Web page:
Gigabyte GA-7PESH1 Review: A Dual Processor Motherboard through a Scientist’s Eyesby Ian Cutress on January 5, 2013 10:00 AM EST
Gigabyte GA-7PESH1 Software
Typically when a system integrator buys a server motherboard from Gigabyte, a full retail package comes with it including manuals, utility CDs and SATA cables. Gigabyte have told me that this will be improved in the future, with SAS cables, header accessories and GPU bridges for CF/SLI. But due to the nature of my review sample, there was no retail package as such. When I received a sample from Gigabyte, there was no retail box with extras, nor were there driver CDs or a user guide and manual. Good job then that all these can be found on the Gigabyte website under the download section for the GA-7PESH1. In my case, this involves downloading the Intel .inf files, the ASPEED 2300 drivers, and the Intel LAN drivers. Also available on the website are the LSI SAS RAID drivers, and the SATA RAID driver.
When it comes to software available to download, the river has run dry. There is literally not one piece of software available to the user – nothing relating to monitoring, or fan controls or the like. The only thing that approaches a software tool is the Advocent Server Management Interface, which is accessed via the browser of another computer connected to the same network when the system has the third server management NIC connection activated.
When the system is connected to the power supply, and the power supply is switched on, the motherboard takes around 30 seconds to prepare itself before the power button on the board itself can be pushed. There is a green light physically on the board that turns from a solid light to a flashing light when this button can be pushed - the board then takes another 60 seconds or so to POST. During this intermediate state when the light is flashing, the server management software can be accessed through the web interface.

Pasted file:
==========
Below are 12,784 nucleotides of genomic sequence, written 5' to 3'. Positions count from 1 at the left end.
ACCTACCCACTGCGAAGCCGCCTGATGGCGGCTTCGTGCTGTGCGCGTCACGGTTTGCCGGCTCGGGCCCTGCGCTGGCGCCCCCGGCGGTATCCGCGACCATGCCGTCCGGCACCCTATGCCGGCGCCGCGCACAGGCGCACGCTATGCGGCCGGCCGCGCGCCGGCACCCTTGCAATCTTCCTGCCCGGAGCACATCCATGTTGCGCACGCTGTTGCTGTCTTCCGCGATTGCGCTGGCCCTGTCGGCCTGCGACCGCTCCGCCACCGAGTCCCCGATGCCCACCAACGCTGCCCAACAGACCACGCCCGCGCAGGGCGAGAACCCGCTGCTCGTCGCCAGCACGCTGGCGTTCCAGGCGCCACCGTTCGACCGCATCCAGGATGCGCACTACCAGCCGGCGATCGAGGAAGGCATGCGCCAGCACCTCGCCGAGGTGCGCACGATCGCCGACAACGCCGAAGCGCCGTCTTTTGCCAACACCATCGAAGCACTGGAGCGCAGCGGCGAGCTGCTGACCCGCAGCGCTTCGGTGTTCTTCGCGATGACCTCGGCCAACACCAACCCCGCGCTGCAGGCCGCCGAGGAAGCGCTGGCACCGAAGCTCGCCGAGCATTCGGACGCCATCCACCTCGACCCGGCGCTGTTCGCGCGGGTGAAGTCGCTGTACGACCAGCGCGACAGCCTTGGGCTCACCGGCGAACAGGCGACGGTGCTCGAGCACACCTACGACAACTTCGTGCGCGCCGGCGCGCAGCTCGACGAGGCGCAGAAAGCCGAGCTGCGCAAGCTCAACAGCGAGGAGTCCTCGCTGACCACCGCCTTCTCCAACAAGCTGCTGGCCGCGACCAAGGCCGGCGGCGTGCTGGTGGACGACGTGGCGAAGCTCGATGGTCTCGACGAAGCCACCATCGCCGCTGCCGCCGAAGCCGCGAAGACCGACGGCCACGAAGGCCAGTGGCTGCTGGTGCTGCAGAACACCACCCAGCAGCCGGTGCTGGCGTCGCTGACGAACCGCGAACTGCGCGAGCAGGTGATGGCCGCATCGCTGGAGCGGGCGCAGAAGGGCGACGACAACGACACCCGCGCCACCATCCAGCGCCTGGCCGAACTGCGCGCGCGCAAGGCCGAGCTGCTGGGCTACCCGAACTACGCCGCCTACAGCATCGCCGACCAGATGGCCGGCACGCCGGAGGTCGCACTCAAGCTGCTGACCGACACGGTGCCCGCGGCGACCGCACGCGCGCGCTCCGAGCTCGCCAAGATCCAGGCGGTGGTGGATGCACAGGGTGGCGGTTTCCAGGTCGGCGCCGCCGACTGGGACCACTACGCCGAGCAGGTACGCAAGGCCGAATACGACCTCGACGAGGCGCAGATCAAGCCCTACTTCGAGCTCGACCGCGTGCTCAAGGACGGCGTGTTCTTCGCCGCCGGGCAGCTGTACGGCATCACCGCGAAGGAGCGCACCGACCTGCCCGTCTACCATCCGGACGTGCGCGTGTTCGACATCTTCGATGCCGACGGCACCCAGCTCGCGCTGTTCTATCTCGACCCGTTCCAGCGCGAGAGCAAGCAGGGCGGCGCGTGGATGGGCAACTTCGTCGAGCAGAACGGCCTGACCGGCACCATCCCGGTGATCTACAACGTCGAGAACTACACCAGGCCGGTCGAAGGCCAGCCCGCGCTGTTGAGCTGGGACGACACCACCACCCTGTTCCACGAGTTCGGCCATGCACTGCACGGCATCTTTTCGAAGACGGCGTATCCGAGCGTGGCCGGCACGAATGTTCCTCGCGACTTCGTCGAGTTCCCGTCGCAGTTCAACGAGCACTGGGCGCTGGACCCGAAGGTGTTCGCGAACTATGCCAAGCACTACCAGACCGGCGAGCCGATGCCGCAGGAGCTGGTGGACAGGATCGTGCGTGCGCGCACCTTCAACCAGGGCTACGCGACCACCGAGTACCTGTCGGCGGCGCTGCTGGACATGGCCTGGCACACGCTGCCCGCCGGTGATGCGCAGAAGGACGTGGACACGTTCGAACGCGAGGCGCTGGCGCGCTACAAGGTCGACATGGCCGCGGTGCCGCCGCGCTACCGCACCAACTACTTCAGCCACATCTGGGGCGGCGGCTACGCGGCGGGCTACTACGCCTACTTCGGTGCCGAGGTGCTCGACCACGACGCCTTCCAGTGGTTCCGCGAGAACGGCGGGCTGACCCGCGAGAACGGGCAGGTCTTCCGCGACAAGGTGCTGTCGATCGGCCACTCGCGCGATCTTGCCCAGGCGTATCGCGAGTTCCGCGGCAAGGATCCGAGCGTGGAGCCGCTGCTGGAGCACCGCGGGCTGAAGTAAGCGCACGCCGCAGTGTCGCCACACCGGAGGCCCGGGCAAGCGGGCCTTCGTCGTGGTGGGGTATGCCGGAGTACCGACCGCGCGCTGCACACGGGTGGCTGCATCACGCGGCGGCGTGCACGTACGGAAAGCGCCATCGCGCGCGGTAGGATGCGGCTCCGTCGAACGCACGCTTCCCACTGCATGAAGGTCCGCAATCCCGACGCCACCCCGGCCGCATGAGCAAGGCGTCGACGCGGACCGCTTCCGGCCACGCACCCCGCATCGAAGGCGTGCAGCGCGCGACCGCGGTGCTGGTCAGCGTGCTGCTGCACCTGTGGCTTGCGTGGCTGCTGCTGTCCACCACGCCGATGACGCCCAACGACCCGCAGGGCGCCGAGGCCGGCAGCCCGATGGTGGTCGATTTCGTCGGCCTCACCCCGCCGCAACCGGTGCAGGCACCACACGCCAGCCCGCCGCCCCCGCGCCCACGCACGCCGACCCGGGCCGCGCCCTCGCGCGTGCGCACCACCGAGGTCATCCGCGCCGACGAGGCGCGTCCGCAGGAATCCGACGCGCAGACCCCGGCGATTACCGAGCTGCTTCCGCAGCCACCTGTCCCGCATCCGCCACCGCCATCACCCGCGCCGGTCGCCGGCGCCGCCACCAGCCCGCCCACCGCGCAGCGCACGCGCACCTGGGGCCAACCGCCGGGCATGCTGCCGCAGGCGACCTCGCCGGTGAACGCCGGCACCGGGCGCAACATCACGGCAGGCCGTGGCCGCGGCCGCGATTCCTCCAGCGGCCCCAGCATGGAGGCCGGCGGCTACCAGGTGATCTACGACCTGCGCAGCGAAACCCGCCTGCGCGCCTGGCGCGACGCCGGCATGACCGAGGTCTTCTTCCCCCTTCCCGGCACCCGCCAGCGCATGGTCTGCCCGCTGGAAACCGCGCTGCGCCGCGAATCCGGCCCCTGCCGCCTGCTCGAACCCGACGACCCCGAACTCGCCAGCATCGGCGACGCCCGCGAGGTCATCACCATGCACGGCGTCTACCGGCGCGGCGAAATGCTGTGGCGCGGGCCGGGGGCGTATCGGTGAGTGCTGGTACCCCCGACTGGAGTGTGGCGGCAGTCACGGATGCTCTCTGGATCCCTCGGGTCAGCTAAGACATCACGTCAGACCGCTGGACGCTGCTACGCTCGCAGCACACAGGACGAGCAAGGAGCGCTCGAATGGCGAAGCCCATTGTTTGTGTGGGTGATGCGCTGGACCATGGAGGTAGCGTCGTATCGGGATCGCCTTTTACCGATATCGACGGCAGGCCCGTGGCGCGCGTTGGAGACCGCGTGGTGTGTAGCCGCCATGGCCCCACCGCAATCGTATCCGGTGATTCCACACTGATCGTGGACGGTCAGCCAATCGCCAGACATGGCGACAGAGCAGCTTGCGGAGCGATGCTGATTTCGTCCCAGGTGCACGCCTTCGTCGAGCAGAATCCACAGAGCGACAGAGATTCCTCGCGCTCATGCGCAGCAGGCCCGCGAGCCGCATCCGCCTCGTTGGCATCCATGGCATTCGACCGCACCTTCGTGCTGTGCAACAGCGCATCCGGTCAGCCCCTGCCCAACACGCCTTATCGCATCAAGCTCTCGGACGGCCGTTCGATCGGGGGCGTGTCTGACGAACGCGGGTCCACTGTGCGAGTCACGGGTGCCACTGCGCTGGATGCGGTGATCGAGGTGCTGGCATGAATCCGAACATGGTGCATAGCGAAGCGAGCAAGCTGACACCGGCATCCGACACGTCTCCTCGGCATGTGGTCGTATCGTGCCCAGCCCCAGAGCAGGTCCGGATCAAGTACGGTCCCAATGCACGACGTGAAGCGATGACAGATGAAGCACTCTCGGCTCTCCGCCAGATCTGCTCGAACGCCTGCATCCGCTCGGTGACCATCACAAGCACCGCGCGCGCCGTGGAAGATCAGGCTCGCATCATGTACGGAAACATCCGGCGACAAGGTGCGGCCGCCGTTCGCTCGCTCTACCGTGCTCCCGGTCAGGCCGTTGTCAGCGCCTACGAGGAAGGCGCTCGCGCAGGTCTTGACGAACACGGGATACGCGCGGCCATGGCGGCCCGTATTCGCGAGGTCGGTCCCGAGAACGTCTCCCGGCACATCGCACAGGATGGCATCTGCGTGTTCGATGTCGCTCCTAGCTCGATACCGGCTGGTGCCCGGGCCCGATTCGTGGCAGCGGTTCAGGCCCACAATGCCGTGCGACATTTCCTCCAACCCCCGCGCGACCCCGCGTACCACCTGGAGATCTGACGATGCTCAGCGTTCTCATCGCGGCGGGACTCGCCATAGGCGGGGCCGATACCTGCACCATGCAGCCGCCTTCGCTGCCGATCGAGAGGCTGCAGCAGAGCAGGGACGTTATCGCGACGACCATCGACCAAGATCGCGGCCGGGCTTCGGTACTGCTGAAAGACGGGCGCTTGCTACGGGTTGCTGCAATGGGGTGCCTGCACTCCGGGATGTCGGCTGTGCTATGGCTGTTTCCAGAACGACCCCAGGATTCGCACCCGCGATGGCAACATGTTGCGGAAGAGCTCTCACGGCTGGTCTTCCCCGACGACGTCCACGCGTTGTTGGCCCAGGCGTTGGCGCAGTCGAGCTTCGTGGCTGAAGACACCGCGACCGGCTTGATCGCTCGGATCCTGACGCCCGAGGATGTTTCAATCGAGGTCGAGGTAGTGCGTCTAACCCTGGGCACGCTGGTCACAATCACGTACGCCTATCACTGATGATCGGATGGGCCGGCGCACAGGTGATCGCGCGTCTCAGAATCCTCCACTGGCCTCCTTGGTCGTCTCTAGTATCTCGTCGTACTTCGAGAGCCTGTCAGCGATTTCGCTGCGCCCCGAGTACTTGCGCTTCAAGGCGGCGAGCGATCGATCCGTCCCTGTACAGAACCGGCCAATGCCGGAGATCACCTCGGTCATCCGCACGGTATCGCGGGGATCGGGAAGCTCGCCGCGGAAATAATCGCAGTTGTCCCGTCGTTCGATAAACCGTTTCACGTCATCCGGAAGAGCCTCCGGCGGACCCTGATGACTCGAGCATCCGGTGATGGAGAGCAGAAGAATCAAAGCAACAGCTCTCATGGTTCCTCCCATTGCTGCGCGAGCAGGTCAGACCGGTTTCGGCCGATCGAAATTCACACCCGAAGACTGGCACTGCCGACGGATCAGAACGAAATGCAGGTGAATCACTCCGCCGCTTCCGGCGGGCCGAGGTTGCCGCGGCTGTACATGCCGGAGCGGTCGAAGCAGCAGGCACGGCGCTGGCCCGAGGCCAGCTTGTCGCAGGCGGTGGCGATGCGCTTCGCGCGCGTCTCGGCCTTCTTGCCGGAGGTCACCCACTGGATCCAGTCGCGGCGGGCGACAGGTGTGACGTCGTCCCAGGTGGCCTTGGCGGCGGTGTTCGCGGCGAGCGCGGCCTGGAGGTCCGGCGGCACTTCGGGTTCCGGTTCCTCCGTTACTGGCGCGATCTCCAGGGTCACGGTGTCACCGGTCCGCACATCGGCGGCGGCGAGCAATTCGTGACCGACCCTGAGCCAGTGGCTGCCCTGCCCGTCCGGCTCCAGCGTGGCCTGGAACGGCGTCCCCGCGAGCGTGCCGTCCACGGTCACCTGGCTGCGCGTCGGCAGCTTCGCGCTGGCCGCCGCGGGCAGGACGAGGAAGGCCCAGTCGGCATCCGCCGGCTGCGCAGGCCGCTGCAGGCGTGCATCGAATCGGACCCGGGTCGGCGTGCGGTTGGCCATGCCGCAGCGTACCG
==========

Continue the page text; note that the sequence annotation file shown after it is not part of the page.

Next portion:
The default username and password are admin and password for this interface, and when logged in we get a series of options relating to the management of the motherboard:
The interface implements a level of security in accessing the management software, as well as keeping track of valid user accounts, web server settings, and active interface sessions.
The software also provides options to update the firmware, and to offer full control as to the on/off state of the motherboard with access to all voltages, fan speeds and temperatures the software has access to.
The system log helps identify when sensors are tripped (such as temperature and fans) as well as failed boots and software events.
Both Java KVM and Have VM environments are supported, with options relating to these in the corresponding menus.
It should also be noted that during testing, we found the system to be unforgiving when changing discrete GPUs. If an OS was installed while attached to a GTX580 and NVIDIA drivers were installed, the system would not boot if the GTX580 was removed and a HD7970 was put in its place. The same thing happens if the OS is installed under the HD7970 and the AMD drivers installed.